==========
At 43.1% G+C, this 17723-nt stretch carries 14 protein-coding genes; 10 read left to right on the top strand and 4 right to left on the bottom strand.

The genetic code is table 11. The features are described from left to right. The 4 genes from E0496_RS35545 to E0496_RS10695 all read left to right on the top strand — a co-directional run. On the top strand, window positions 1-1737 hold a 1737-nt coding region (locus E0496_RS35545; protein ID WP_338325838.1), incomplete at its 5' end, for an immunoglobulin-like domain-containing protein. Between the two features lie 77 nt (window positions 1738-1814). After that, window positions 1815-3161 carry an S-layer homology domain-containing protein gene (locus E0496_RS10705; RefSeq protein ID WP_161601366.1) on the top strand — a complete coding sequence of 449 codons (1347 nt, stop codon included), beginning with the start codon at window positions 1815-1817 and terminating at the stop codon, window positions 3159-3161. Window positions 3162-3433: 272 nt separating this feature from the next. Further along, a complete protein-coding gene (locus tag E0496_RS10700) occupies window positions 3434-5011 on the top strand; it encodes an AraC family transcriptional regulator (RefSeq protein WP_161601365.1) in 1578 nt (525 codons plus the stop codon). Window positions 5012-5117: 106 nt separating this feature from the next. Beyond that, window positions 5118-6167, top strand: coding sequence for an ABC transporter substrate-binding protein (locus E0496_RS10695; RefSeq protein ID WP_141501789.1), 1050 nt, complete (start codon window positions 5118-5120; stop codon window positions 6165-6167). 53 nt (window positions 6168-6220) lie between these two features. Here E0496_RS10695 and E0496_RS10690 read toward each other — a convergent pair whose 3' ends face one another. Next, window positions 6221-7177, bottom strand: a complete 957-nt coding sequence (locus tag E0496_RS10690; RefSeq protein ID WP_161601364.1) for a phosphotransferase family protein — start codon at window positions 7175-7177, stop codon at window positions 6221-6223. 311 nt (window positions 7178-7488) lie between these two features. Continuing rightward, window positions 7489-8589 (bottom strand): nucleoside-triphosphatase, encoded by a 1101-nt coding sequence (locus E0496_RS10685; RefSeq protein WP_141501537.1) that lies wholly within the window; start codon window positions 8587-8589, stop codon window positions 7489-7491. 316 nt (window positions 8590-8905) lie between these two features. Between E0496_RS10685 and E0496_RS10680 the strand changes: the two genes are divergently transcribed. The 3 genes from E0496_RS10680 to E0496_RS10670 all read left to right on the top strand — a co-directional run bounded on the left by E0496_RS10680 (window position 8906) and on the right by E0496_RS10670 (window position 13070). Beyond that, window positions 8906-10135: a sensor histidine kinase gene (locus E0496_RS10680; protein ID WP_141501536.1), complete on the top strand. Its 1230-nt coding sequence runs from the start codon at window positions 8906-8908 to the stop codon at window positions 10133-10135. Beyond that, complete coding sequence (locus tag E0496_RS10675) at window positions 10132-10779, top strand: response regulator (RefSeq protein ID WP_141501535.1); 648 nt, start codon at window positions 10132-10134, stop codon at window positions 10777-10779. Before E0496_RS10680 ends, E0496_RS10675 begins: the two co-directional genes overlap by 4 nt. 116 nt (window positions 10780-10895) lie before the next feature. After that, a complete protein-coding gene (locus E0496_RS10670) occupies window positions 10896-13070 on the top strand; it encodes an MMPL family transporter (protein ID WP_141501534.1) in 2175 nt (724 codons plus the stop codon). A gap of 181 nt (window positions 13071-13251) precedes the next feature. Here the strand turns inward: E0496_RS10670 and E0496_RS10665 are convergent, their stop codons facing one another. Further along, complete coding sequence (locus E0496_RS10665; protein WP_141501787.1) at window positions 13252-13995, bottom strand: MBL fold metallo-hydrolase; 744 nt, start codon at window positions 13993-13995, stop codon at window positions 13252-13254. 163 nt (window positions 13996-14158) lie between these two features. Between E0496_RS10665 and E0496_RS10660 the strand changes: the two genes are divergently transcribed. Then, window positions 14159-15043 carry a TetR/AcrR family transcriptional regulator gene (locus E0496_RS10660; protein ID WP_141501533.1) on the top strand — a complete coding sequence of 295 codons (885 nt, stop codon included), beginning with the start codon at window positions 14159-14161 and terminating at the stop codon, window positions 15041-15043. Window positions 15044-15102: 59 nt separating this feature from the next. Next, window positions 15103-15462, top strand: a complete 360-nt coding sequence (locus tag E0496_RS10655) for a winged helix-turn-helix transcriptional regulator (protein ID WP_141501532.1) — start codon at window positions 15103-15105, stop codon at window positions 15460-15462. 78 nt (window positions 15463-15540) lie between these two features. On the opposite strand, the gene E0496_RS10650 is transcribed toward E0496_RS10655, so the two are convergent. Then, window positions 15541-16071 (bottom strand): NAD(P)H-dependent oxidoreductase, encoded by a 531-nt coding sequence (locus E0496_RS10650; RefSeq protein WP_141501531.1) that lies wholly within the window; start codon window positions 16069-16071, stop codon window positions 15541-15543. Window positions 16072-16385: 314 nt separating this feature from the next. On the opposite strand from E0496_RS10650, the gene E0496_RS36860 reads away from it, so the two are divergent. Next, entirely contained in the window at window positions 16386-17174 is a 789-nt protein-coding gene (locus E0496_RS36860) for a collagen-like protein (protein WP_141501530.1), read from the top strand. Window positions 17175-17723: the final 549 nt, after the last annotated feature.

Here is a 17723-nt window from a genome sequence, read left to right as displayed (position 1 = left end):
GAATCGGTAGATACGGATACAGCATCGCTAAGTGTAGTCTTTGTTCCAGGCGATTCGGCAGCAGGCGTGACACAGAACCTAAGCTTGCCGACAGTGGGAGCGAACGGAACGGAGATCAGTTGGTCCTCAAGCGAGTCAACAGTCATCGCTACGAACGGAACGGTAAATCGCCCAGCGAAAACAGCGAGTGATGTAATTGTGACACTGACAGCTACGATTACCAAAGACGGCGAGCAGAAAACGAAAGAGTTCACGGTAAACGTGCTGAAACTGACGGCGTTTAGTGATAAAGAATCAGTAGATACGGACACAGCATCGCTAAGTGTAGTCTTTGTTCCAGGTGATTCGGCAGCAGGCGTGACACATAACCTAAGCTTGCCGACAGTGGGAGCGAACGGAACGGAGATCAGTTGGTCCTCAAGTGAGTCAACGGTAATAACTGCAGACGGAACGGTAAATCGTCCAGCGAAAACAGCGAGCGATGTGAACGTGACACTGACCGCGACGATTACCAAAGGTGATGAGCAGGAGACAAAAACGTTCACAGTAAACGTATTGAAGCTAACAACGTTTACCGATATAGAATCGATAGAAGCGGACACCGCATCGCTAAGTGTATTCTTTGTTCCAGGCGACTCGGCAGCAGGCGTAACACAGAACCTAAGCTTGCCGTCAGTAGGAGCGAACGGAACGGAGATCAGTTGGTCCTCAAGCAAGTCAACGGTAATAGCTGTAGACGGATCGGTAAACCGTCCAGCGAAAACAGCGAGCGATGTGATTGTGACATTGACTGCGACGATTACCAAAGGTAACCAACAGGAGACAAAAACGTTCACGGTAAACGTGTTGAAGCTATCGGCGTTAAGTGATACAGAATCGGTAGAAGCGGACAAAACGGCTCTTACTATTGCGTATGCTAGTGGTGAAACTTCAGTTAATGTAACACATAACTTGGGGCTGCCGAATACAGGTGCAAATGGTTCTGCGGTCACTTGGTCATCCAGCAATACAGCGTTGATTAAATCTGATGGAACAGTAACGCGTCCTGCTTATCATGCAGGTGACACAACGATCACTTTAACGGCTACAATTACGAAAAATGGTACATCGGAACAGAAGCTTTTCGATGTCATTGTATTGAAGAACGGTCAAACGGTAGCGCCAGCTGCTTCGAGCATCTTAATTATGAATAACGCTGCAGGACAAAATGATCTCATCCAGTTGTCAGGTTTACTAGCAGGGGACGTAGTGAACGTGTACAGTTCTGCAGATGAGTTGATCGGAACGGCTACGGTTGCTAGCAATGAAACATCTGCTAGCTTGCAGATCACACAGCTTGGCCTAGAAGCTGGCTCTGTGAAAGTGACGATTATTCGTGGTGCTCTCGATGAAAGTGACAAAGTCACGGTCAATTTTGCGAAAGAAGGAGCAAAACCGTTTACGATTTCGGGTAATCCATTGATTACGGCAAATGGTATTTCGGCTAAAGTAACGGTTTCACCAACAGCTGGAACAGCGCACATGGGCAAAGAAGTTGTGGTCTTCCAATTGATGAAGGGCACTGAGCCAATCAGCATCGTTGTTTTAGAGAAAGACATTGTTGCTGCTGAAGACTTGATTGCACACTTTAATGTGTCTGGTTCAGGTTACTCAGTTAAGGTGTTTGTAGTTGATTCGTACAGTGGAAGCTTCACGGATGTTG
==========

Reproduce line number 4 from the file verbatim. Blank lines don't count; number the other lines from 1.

GAATCGGTAGATACGGATACAGCATCGCTAAGTGTAGTCTTTGTTCCAGGCGATTCGGCAGCAGGCGTGACACAGAACCTAAGCTTGCCGACAGTGGGAGCGAACGGAACGGAGATCAGTTGGTCCTCAAGCGAGTCAACAGTCATCGCTACGAACGGAACGGTAAATCGCCCAGCGAAAACAGCGAGTGATGTAATTGTGACACTGACAGCTACGATTACCAAAGACGGCGAGCAGAAAACGAAAGAGTTCACGGTAAACGTGCTGAAACTGACGGCGTTTAGTGATAAAGAATCAGTAGATACGGACACAGCATCGCTAAGTGTAGTCTTTGTTCCAGGTGATTCGGCAGCAGGCGTGACACATAACCTAAGCTTGCCGACAGTGGGAGCGAACGGAACGGAGATCAGTTGGTCCTCAAGTGAGTCAACGGTAATAACTGCAGACGGAACGGTAAATCGTCCAGCGAAAACAGCGAGCGATGTGAACGTGACACTGACCGCGACGATTACCAAAGGTGATGAGCAGGAGACAAAAACGTTCACAGTAAACGTATTGAAGCTAACAACGTTTACCGATATAGAATCGATAGAAGCGGACACCGCATCGCTAAGTGTATTCTTTGTTCCAGGCGACTCGGCAGCAGGCGTAACACAGAACCTAAGCTTGCCGTCAGTAGGAGCGAACGGAACGGAGATCAGTTGGTCCTCAAGCAAGTCAACGGTAATAGCTGTAGACGGATCGGTAAACCGTCCAGCGAAAACAGCGAGCGATGTGATTGTGACATTGACTGCGACGATTACCAAAGGTAACCAACAGGAGACAAAAACGTTCACGGTAAACGTGTTGAAGCTATCGGCGTTAAGTGATACAGAATCGGTAGAAGCGGACAAAACGGCTCTTACTATTGCGTATGCTAGTGGTGAAACTTCAGTTAATGTAACACATAACTTGGGGCTGCCGAATACAGGTGCAAATGGTTCTGCGGTCACTTGGTCATCCAGCAATACAGCGTTGATTAAATCTGATGGAACAGTAACGCGTCCTGCTTATCATGCAGGTGACACAACGATCACTTTAACGGCTACAATTACGAAAAATGGTACATCGGAACAGAAGCTTTTCGATGTCATTGTATTGAAGAACGGTCAAACGGTAGCGCCAGCTGCTTCGAGCATCTTAATTATGAATAACGCTGCAGGACAAAATGATCTCATCCAGTTGTCAGGTTTACTAGCAGGGGACGTAGTGAACGTGTACAGTTCTGCAGATGAGTTGATCGGAACGGCTACGGTTGCTAGCAATGAAACATCTGCTAGCTTGCAGATCACACAGCTTGGCCTAGAAGCTGGCTCTGTGAAAGTGACGATTATTCGTGGTGCTCTCGATGAAAGTGACAAAGTCACGGTCAATTTTGCGAAAGAAGGAGCAAAACCGTTTACGATTTCGGGTAATCCATTGATTACGGCAAATGGTATTTCGGCTAAAGTAACGGTTTCACCAACAGCTGGAACAGCGCACATGGGCAAAGAAGTTGTGGTCTTCCAATTGATGAAGGGCACTGAGCCAATCAGCATCGTTGTTTTAGAGAAAGACATTGTTGCTGCTGAAGACTTGATTGCACACTTTAATGTGTCTGGTTCAGGTTACTCAGTTAAGGTGTTTGTAGTTGATTCGTACAGTGGAAGCTTCACGGATGTTG